Canon City-Royal Gorge
Located among the Sangre de Cristo Mountains, Cañon City delivers a dose of Old West culture and rugged scenery that has provided the backdrop for TV series such as “How the West Was Won” and “True Grit.” Nearby, One of Colorado’s most spectacular natural attractions, the Royal Gorge is a dramatic gash in the earth carved over 3 million years by the Arkansas River. Known as the “Grand Canyon of the Arkansas River,” the 10-mile-long spectacle plummets 1,250 feet at its deepest point. Many visitors start their visit at the Royal Gorge Bridge and Park, built near the 1,260-foot-long namesake suspension bridge.
Going Deep in the Gorge
One of Colorado’s deepest canyons, Royal Gorge is located 125 miles south of Denver and 50 miles southwest of Colorado Springs at the head of the Arkansas River Valley, just off U.S. Route 50. From the mouth of Grape Creek, 2 miles west of Cañon City, the canyon funnels northwest for approximately 10 miles. The best times to visit the Gorge are from March to May and from September to October, when cooler but comfortable temperatures prevail and there are fewer crowds. Averaging 250 sunny days per year, July temperatures nudge 90 degrees, while in January daytime temps can drop to 45 degrees.
One of the world’s highest suspension bridges, the Royal Gorge Bridge, built in 1929, is the centerpiece to a diverse medley of attractions and recreational pursuits in the Royal Gorge Bridge and Park. Crossing the bridge in your vehicle is thrilling, but nothing beats standing on the span’s walkway as a brisk breeze blows through the canyon. Peer down at the river, a dizzying 950-plus feet below, or ride the trolley that crosses the bridge, allowing you to make it to the other side in a comfortable car. Running parallel to the bridge, bright red gondolas glide along cables, giving passengers views of the nearby Sangre de Cristo Mountains.
With gaping canyons, towering walls up to 1,000 feet, rushing waters and a breathtaking mountainous landscape, the Royal Gorge region delivers superb hiking, rafting, four-wheeling, mountain biking and horseback riding. Rafting the world-class rapids of the Arkansas River is a rite of passage for many rafters, and local outfitters offer trips on Class III, IV and V rapids that allow for moderate to extreme thrills while surrounded by the towering red granite walls. The Royal Gorge region is woven with dozens of trails ranging from novice rambles to steep ascents that require more technical expertise. One of the most accessible (but incredibly scenic) hikes in the area, the Royal Gorge Rim Trail is a mellow 3-mile loop trail with just over 100 feet of elevation gain.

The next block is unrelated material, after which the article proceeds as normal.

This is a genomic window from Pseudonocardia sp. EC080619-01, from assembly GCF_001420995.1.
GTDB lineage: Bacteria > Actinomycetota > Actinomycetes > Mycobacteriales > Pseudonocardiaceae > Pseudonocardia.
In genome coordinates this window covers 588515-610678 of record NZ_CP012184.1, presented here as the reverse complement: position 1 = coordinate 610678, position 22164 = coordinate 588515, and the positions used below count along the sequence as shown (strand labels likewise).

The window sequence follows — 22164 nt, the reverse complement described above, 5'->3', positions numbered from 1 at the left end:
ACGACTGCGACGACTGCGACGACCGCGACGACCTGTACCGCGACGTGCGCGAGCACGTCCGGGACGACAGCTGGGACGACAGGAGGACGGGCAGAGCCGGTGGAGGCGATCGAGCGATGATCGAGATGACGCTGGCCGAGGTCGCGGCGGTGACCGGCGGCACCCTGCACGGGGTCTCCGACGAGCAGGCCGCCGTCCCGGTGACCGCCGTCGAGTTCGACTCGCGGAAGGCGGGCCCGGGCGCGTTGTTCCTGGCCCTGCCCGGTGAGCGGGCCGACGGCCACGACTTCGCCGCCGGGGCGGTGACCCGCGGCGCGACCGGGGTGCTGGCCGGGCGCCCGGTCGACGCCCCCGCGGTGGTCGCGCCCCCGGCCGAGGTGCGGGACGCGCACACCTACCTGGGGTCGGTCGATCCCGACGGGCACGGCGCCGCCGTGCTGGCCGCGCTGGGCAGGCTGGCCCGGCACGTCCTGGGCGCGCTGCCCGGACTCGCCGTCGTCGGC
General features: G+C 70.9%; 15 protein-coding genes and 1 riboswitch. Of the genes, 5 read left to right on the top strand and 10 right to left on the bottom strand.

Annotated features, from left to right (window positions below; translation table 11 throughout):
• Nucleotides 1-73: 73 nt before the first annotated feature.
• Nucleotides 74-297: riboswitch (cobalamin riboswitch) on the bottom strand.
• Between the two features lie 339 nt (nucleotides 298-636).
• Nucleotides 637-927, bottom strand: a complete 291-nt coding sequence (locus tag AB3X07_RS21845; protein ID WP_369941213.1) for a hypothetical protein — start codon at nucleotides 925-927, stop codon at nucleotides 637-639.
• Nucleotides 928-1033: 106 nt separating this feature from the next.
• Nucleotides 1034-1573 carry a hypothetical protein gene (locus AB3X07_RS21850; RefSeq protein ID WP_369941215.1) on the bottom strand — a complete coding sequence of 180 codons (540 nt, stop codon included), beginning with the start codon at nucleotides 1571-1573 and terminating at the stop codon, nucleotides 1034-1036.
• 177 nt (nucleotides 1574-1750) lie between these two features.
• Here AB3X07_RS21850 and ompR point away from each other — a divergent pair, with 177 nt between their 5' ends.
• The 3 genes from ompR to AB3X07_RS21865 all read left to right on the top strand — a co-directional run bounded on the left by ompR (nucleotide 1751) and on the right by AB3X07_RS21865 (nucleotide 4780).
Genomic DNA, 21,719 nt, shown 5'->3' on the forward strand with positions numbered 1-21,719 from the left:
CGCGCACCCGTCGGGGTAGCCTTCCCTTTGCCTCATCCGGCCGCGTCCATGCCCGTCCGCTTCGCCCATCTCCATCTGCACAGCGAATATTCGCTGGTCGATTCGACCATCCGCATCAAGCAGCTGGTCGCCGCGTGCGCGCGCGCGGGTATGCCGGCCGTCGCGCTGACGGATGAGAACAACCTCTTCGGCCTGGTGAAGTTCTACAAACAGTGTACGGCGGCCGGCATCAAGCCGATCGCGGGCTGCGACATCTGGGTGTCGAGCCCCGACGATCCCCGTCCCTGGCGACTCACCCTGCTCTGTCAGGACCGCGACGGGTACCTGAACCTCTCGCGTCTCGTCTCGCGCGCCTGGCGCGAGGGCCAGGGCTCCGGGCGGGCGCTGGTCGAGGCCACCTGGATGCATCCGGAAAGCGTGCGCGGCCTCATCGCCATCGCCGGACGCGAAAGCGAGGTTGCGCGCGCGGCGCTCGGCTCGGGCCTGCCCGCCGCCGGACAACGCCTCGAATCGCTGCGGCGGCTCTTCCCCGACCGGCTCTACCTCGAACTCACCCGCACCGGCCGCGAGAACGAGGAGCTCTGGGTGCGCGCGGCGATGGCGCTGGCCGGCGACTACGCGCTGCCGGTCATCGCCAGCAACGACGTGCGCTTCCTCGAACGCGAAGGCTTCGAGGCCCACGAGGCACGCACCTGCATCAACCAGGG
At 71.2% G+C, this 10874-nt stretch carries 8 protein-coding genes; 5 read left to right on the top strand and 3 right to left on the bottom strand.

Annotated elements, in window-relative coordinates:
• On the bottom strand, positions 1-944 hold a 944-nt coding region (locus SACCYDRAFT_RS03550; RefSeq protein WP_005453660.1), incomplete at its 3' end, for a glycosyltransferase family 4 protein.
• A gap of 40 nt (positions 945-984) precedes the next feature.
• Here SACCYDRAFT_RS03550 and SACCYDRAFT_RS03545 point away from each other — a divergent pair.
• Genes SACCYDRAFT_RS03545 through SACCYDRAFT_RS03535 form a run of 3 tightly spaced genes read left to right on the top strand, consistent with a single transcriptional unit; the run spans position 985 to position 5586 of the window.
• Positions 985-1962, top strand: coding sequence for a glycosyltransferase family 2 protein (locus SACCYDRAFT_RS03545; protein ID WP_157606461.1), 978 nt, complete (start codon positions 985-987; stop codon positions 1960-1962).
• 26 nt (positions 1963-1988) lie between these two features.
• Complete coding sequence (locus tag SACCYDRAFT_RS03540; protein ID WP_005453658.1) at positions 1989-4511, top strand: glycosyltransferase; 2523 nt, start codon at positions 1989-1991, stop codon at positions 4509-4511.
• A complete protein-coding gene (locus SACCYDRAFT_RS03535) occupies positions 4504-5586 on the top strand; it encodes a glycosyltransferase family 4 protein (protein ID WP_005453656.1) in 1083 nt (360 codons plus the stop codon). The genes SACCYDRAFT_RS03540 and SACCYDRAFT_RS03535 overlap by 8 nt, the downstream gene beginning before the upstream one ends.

Riding Royal Rails
From the depot in Cañon City, the Royal Gorge Route Railroad takes passengers on a two-hour scenic and historic journey through the gorge with spectacular views from the bottom up rather than top down. The orange diesel engine pulls 17 cars — including dining cars, an open-air car and observation domes — that glide between the gorge’s granite walls and provide views of the river and the underside of the bridge along a route that’s been in service since 1879.
Old West Ways
Back at Cañon City, visitors can enjoy cultural pursuits that include art galleries, antique emporiums and the Fremont Center for the Arts, which stages multimedia art shows by local artists. The Museum of Colorado Prisons gives visitors a visceral feel for incarceration; visitors can tour a real gas chamber, view weapons confiscated from inmates and check out the last hangman’s noose used legally in Colorado.
The historic Holy Cross Abbey in Cañon City is a worthy excursion for oenophiles and travelers looking for a taste of the finer things in life. The atmospheric former monastery and boarding school, built in Gothic Revival style in 1925, is now home to one of Colorado’s top-rated wineries. Framed by the serrated granite peaks of the Wet Mountains, the Abbey’s bucolic gardens and inviting tasting rooms provide a tranquil setting for flight tastings of the winery’s many award-winning wines. Tours of the winery are conducted every week.
Millions of years in the making, geologists estimate that the Arkansas River continues to sculpt the canyon, wearing down the Royal Gorge’s 1,250-foot depth by 1 foot every 2,500 years. Paleontologists have discovered the remains of ancient species less than 3 miles from the Royal Gorge Bridge, including 100 million-year-old allosaurus, stegosaurus and brontosaurus fossils. The first European arrival was none other than Zebulon Pike (of Pike’s Peak fame) who, after seeing the gorge in 1806, predicted that man would never triumph over such a force of nature. In 1877, following a battle with the Santa Fe Railroad over the right of way in the canyon, the Denver & Rio Grande Railroad laid tracks and established the gorge as a major tourist attraction.
For More Information
Royal Gorge Region in Colorado
Colorado Tourism Office